By Richard LeDue
Past tense, meaning they're already gone, just barren shelves, pretending to feed desires we believe more in than any god, translated into every language, but we need to understand the translator has to eat too. And when there's nothing left inside the cardboard boxes, we'll still reach in, asking where it went, angry at a world that perfected “buy one, get one free,” and made us think we need boot straps, even when our feet are bare. Our upset, shrivelled faces don't last long enough though. Soon, the new fliers arrive, promising us paper thin salvation.
Almost no one understands his need for midnight poems: listening to dead stars whisper their last words, of how entire planets were gone before their light became a lie, and we can do nothing, but follow them.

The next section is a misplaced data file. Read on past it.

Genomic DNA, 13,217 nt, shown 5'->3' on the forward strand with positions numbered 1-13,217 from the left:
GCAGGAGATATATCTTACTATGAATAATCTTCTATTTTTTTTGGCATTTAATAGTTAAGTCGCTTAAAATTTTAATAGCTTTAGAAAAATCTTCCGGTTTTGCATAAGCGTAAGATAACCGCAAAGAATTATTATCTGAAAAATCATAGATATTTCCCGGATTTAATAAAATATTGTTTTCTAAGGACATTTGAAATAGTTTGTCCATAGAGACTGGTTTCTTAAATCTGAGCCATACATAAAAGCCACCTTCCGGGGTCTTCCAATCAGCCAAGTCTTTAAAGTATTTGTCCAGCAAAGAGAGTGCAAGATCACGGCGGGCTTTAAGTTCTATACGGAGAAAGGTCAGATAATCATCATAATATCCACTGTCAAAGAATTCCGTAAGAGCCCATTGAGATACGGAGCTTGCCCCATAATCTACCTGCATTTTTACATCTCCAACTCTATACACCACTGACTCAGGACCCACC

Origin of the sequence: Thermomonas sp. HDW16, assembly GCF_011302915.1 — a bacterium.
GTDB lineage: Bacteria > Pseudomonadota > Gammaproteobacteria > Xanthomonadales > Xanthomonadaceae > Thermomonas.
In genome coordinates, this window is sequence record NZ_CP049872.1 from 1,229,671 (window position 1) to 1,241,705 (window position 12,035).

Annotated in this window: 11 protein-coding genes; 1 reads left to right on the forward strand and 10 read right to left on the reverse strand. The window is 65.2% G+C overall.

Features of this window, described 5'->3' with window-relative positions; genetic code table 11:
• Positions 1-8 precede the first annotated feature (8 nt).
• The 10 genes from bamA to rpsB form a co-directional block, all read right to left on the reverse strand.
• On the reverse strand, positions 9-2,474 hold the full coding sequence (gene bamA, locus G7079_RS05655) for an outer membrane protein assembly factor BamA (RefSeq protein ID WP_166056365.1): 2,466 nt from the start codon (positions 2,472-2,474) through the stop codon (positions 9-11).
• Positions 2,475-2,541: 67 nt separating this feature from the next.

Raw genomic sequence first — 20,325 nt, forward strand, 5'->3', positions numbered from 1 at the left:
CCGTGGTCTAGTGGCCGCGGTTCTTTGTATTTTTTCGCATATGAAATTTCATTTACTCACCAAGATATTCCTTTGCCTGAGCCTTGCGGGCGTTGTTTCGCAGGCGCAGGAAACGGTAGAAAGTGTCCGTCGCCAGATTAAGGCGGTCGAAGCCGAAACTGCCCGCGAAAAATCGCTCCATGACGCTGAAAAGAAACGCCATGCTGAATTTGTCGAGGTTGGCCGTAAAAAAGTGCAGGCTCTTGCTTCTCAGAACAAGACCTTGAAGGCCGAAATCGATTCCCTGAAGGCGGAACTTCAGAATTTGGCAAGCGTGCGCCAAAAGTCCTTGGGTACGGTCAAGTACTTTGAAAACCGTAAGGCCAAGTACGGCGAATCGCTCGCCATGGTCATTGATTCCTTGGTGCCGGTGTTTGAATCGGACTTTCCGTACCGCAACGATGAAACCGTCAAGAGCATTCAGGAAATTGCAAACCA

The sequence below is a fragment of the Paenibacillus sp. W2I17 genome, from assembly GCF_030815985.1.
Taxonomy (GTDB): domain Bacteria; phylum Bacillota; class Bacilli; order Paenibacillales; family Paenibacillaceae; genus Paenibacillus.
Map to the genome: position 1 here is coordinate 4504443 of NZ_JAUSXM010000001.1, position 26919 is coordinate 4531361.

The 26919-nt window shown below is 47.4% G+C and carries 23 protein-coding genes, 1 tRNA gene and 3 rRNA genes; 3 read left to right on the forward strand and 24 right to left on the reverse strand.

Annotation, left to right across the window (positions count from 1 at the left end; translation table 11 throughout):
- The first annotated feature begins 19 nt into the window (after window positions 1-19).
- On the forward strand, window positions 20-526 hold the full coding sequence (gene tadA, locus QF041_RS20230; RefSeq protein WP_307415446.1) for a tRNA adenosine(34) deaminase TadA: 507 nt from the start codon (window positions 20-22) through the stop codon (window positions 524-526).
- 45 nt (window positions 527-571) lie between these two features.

Boring Death to Death
I pretend to make friends with the worms, talk to them politely in my head, avoid sensitive topics like fish hooks, never mention early morning robins- the conversation boring, appropriate, like those who believe they deserve a prepaid funeral (argument over what shade of grey on the casket with their colourblind spouse), imagine immortality inside memories, while forgetting death isn't always about dying.
One thought on “Sold-out Dreams and Other Poems”
I found Richard LeDue’s poem “Boring Death to Death” to be reflective of the different thoughts we all sometimes think of during our days on earth. While I found most of the lines to be sort of generalizations of a free-thinking individual, I was struck by the sudden focus on the subject of a prepaid funeral–particularly when it came to the specific shade of a deceased person’s casket. Frank Kowal